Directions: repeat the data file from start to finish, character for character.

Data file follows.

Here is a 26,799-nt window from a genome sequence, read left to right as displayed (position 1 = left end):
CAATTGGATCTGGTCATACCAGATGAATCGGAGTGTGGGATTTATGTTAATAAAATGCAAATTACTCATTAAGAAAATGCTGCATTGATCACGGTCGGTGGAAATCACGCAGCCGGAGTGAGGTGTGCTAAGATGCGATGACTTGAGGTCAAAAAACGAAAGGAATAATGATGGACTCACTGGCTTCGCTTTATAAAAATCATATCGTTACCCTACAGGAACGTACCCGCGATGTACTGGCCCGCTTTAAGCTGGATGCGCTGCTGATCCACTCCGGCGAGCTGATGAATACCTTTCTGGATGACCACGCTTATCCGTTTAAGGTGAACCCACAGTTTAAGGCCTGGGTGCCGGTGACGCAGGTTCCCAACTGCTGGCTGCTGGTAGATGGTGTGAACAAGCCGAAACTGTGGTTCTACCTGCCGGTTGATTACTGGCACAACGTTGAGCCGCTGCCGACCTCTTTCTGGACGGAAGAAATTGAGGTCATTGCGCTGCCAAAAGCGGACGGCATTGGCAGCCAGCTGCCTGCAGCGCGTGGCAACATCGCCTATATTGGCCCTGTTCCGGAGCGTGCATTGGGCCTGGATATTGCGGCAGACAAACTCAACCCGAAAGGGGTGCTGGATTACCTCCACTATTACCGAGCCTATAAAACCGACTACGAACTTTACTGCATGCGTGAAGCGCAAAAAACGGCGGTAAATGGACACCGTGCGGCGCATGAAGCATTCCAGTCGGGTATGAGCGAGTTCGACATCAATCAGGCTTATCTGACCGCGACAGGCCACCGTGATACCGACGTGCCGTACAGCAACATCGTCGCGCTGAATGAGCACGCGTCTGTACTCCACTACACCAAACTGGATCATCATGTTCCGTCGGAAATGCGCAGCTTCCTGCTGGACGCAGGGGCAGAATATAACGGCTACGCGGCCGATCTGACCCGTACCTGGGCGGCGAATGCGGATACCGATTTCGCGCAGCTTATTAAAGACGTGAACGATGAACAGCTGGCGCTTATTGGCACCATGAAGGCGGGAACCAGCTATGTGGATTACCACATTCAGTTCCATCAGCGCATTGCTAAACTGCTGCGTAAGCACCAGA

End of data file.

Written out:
Here is a 26,799-nt window from a genome sequence, read left to right as displayed (position 1 = left end):
CAATTGGATCTGGTCATACCAGATGAATCGGAGTGTGGGATTTATGTTAATAAAATGCAAATTACTCATTAAGAAAATGCTGCATTGATCACGGTCGGTGGAAATCACGCAGCCGGAGTGAGGTGTGCTAAGATGCGATGACTTGAGGTCAAAAAACGAAAGGAATAATGATGGACTCACTGGCTTCGCTTTATAAAAATCATATCGTTACCCTACAGGAACGTACCCGCGATGTACTGGCCCGCTTTAAGCTGGATGCGCTGCTGATCCACTCCGGCGAGCTGATGAATACCTTTCTGGATGACCACGCTTATCCGTTTAAGGTGAACCCACAGTTTAAGGCCTGGGTGCCGGTGACGCAGGTTCCCAACTGCTGGCTGCTGGTAGATGGTGTGAACAAGCCGAAACTGTGGTTCTACCTGCCGGTTGATTACTGGCACAACGTTGAGCCGCTGCCGACCTCTTTCTGGACGGAAGAAATTGAGGTCATTGCGCTGCCAAAAGCGGACGGCATTGGCAGCCAGCTGCCTGCAGCGCGTGGCAACATCGCCTATATTGGCCCTGTTCCGGAGCGTGCATTGGGCCTGGATATTGCGGCAGACAAACTCAACCCGAAAGGGGTGCTGGATTACCTCCACTATTACCGAGCCTATAAAACCGACTACGAACTTTACTGCATGCGTGAAGCGCAAAAAACGGCGGTAAATGGACACCGTGCGGCGCATGAAGCATTCCAGTCGGGTATGAGCGAGTTCGACATCAATCAGGCTTATCTGACCGCGACAGGCCACCGTGATACCGACGTGCCGTACAGCAACATCGTCGCGCTGAATGAGCACGCGTCTGTACTCCACTACACCAAACTGGATCATCATGTTCCGTCGGAAATGCGCAGCTTCCTGCTGGACGCAGGGGCAGAATATAACGGCTACGCGGCCGATCTGACCCGTACCTGGGCGGCGAATGCGGATACCGATTTCGCGCAGCTTATTAAAGACGTGAACGATGAACAGCTGGCGCTTATTGGCACCATGAAGGCGGGAACCAGCTATGTGGATTACCACATTCAGTTCCATCAGCGCATTGCTAAACTGCTGCGTAAGCACCAGA